24 Do not make friends with a hot-tempered person,
do not associate with one easily angered,
25 or you may learn their ways
and get yourself ensnared.
24 One who has unreliable friends soon comes to ruin,
but there is a friend who sticks closer than a brother.
9 Two are better than one,
because they have a good return for their labor:
10 If either of them falls down,
one can help the other up.
What is a true friend? What does that mean in the Biblical sense? One of today’s passages clearly tells us what it does not mean. A true friend is not someone who consistently gets angry quickly all of the time. We also find that we should not have friends who are unreliable.
Unreliable. . .what does that mean? Does that mean if your friend is consistently late and they show up at your house 15 minutes late for the 20th time in a row, then they shouldn’t be your friend? Does that mean that your friend who has to keep re-scheduling time to be with you shouldn’t be your friend? This probably wasn’t what Solomon, the wisest man to walk the Earth, meant by an unreliable friend. In this case, Solomon is likely referring to someone who is not dependable in almost any situation; someone who is likely to mislead you consistently.
Why should it matter if your friends are consistent, unyielding, and ultimately, reliable? It’s interesting that we later see Solomon write about how a person can be picked up by their friend when they fall down, as if he had some personal experience about this type of friendship in his life. If we put the puzzle pieces together that Solomon gives us, friends who are unreliable won’t be there to pick you up off of the ground when you need it most. They will disappear, leave you behind, and perhaps worst of all; stop loving you as if you were never their friend. They fail the second greatest commandment given from Jesus to love one another, which we talked about in yesterday’s devotion.
Have you ever had a friend like that? Someone you thought would always be there for you, but then they didn’t show up when you needed them the most? Or, have you had a friend who left you behind disconnecting himself/herself from you as if they had nothing to do with you and wanted nothing to do with you? Worse yet, have you been this type of friend to someone else? I ask myself all of these same questions. Solomon warns us against these types of people. He warns us that if these types of people are considered our friends; the ones we rely on for support, then you will soon come to ruin. Have you been there? Have you fallen on the ground thinking a friend will be there to lift you up, only to find they want nothing to do with you? Have you thought a friend was “closer than a brother” only to find them “unreliable”? Solomon knew that these types of friends cause deep wounds in our hearts and souls; thus, he warns against them.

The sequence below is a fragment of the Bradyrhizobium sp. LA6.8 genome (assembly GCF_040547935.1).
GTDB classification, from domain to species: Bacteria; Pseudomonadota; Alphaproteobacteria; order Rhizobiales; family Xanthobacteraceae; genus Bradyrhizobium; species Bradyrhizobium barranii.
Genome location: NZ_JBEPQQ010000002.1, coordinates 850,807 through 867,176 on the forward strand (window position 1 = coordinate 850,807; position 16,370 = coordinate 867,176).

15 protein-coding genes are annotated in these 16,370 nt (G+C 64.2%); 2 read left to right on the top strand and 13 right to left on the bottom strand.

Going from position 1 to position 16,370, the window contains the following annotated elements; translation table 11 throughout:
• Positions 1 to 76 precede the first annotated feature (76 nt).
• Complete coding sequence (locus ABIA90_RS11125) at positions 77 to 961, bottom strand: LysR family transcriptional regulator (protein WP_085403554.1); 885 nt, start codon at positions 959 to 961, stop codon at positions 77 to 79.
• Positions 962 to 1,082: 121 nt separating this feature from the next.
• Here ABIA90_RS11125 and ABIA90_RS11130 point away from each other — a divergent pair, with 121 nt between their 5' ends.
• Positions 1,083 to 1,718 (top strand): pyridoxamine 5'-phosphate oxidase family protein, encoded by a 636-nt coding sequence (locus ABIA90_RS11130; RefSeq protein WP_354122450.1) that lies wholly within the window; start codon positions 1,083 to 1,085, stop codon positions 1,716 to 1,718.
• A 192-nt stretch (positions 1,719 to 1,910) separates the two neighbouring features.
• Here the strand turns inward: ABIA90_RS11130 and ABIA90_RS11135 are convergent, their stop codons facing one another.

I was recently talking to a good friend about when friends fail to love us through our failures in life. That is a very large and long struggle to deal with. When we fail, when we sin (and we ultimately all do), it gives us an opportunity to find out who our true friends really are. The friends that leave you are not true friends, but those that stick “closer than a brother” is a Biblical true friend. These are the friends who are walking in the light following God’s two most important commandments as we talked about yesterday. I don’t know about you, but I have a very small handful of these people in my life. One is my wife, who never leaves my side no matter what happens. The others are people who see my shortcomings, my weaknesses, my failings, the times when I fall, and yet, they are still there on the other side waiting to help pick me up off of the ground. One of my best and closest dear friends told me that our friendship is “perfectly unperfect.” She didn’t know it at the time, but she was citing Solomon’s wisdom and simply summarizing it in two short words. This is what she was saying: “If either of them falls down, one can help the other up.” When either of us falls (and we inevitably do), we help each other up as our friendship is “perfectly unperfect.”
As you think about your friends today, keep close the reliable friends; the ones who are “closer than a brother.” Send them a text, send them an email, write on their Facebook Timeline, give them a shout out on Twitter; remind them you love them, and you are there to pick them up when the other falls down.